We want you to know that retaliation because you speak up against sexual harassment isn't lawful. You can take action against your employer if your pay, duties, hours or other factors related to work change in a negative manner after you speak up about the harassment. There are state and federal laws that offer specific protections against retaliation.

Woman files lawsuit against former Santa Cruz mayor and husband

Employees should be safe at work; however, there are some instances in which employees are put in danger by the very people who should be working to protect them. This is the case when an employee is sexually harassed. Even if no physical harm comes to the person, the feelings of being violated and other emotional aspects of the events are often traumatic. A case involving a former Santa Cruz mayor and her husband highlight the horrible tragedy of sexual harassment.

The alleged sexual harassment occurred at Emily's Good Things to Eat from 2012 through May. A former employee has filed a lawsuit that lists the former mayor and her husband as defendants. The lawsuit alleges that the man groped the victim, smelled her belongings, smelled her hair, touched her hair, gave unwanted kisses and licked her coffee cup.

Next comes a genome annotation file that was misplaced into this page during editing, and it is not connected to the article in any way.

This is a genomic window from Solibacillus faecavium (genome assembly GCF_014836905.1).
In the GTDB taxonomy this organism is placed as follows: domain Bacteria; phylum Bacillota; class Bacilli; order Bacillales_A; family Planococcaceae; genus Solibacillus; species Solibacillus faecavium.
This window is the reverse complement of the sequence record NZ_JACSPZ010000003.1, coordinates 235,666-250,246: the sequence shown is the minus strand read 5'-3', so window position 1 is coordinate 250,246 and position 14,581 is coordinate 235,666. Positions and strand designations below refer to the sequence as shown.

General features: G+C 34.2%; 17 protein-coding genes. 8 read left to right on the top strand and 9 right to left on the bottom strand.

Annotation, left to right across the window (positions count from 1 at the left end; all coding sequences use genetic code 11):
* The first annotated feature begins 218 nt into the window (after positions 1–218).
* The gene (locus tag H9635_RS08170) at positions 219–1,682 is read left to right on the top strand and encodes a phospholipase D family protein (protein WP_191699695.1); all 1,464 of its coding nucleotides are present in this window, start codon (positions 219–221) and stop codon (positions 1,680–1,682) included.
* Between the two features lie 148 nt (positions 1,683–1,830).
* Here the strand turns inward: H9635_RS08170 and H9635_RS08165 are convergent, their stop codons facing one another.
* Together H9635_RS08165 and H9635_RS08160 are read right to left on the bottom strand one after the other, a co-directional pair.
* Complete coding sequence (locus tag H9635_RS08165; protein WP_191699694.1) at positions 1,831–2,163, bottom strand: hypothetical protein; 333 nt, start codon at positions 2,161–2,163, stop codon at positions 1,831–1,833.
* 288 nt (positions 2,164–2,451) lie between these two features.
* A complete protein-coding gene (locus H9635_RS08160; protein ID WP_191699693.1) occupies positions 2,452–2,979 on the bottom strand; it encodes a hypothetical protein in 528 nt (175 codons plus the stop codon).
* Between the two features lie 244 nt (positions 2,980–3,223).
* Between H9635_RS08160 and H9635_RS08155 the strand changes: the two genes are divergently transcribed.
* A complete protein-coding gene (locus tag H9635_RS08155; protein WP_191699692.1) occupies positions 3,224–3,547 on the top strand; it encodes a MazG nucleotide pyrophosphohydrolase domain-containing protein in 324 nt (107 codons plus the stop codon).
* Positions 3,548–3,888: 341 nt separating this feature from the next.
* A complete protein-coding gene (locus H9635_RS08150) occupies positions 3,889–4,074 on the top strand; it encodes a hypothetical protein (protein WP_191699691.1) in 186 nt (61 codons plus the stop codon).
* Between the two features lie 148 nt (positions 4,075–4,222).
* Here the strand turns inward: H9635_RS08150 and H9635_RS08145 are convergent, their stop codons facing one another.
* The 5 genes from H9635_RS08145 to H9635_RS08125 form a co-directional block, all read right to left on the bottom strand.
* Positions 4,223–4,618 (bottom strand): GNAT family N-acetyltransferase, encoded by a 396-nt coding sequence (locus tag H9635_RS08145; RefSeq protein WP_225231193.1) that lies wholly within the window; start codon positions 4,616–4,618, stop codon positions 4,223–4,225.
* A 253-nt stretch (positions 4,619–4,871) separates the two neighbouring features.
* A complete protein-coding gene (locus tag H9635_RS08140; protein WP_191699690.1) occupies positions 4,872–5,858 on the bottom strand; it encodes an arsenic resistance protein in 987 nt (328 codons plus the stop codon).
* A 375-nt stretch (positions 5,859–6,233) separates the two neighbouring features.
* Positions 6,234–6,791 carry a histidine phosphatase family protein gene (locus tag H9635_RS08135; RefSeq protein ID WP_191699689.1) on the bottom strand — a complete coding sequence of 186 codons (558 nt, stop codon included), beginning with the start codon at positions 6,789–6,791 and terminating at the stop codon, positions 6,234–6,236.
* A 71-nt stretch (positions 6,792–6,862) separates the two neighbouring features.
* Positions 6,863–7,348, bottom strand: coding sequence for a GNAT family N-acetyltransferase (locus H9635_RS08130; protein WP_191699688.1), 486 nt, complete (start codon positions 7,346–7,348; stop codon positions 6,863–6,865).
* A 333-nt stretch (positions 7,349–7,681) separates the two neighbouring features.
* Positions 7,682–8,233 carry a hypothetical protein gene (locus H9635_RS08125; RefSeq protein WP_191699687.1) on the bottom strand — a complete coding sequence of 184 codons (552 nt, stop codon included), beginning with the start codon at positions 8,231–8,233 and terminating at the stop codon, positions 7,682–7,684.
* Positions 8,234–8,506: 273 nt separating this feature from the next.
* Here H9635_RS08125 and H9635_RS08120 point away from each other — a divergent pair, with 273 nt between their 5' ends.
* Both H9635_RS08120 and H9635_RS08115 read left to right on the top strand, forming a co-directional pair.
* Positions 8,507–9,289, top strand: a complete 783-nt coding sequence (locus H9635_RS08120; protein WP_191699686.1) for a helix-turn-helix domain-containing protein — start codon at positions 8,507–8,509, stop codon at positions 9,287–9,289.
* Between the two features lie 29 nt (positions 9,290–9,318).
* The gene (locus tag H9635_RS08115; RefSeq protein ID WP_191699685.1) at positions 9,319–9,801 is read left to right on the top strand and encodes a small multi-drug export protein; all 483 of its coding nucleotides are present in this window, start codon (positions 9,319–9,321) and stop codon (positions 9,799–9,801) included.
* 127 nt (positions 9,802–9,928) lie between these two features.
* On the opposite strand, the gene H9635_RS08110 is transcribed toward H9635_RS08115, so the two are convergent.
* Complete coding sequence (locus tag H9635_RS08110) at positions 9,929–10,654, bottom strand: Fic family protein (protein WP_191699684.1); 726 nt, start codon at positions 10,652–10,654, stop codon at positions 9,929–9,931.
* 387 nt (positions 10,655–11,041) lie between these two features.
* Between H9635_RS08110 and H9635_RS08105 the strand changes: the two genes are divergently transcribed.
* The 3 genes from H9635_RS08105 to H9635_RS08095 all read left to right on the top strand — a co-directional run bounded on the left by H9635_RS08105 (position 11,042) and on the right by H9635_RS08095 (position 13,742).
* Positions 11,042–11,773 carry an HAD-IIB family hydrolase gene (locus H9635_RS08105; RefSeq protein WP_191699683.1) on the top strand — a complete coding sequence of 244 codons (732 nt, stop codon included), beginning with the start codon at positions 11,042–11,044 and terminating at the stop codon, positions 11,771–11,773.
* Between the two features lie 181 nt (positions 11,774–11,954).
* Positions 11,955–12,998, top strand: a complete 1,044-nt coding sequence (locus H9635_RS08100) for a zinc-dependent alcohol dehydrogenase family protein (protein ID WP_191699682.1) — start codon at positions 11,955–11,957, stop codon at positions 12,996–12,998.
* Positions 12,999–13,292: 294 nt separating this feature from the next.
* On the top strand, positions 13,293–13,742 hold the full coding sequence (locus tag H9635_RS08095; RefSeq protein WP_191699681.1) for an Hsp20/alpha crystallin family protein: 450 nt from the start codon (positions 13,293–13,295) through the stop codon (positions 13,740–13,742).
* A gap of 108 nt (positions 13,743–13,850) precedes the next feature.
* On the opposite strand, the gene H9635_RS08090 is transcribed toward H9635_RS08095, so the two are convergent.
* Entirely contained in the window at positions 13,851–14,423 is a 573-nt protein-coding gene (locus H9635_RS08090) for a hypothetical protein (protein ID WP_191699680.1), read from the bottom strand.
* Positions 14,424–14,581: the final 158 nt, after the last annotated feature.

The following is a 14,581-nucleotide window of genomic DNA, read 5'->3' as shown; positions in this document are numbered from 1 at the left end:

Is retaliation because of a qui tam case legal?

We have discussed a variety of whistleblower issues on this blog. It might interest some of our readers to know that there are specific protections in place for certain groups of whistleblowers, such as those who are involved in qui tam actions.

What is a qui tam action?

Is all workplace harassment the same?